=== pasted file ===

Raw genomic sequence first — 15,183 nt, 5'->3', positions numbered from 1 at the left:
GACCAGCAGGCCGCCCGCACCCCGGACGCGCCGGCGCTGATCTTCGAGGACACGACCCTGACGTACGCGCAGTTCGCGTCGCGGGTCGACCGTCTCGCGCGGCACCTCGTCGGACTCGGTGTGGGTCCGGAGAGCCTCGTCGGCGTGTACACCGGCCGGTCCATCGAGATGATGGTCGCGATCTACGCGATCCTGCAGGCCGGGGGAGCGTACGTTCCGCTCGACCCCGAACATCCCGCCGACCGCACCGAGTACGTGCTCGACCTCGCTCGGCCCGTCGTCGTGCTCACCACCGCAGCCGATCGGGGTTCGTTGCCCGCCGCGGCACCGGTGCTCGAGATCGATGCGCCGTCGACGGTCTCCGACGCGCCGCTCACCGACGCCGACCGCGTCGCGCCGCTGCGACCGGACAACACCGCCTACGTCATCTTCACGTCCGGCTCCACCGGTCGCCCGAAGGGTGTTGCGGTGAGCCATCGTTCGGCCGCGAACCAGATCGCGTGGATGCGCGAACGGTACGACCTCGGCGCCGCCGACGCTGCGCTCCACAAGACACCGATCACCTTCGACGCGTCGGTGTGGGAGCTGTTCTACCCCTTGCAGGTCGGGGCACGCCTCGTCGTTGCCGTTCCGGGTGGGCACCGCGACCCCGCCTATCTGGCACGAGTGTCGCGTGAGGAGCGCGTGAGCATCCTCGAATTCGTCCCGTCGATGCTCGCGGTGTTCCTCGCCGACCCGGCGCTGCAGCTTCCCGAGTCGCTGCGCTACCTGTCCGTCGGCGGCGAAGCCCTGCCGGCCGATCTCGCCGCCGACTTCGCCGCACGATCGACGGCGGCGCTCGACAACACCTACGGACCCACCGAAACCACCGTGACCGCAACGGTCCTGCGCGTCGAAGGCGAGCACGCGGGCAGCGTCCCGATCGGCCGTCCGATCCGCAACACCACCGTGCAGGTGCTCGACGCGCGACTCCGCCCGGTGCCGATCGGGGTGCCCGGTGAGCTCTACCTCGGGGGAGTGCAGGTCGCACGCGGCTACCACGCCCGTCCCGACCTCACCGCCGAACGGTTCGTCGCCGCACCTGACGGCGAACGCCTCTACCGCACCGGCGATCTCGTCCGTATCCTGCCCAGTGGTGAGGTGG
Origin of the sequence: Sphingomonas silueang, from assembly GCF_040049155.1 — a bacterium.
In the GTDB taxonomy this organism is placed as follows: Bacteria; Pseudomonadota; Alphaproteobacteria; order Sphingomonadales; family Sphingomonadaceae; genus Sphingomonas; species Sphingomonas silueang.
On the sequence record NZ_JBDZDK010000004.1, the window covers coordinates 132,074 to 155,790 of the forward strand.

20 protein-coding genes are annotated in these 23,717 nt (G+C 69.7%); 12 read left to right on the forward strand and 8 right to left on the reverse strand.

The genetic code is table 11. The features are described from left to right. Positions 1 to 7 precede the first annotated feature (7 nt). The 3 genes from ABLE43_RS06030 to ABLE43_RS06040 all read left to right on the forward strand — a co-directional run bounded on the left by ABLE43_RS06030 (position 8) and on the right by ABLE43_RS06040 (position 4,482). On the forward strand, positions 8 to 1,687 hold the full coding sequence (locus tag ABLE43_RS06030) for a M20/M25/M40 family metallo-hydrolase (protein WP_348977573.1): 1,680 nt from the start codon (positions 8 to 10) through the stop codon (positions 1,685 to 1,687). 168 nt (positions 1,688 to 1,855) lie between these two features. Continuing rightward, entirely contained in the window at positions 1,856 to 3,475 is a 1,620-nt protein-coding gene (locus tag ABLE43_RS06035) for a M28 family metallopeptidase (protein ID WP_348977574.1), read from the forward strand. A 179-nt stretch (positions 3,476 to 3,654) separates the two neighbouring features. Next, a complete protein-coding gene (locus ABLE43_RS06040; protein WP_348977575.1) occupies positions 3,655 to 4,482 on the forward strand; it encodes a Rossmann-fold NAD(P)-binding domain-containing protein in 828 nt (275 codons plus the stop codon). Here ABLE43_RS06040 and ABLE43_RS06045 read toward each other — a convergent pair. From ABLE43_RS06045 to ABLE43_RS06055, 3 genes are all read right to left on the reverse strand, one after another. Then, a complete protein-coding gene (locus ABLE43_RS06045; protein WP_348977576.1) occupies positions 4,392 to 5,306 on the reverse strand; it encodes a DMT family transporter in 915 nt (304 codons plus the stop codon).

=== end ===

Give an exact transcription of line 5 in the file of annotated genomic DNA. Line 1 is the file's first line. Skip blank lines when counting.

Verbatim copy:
On the sequence record NZ_JBDZDK010000004.1, the window covers coordinates 132,074 to 155,790 of the forward strand.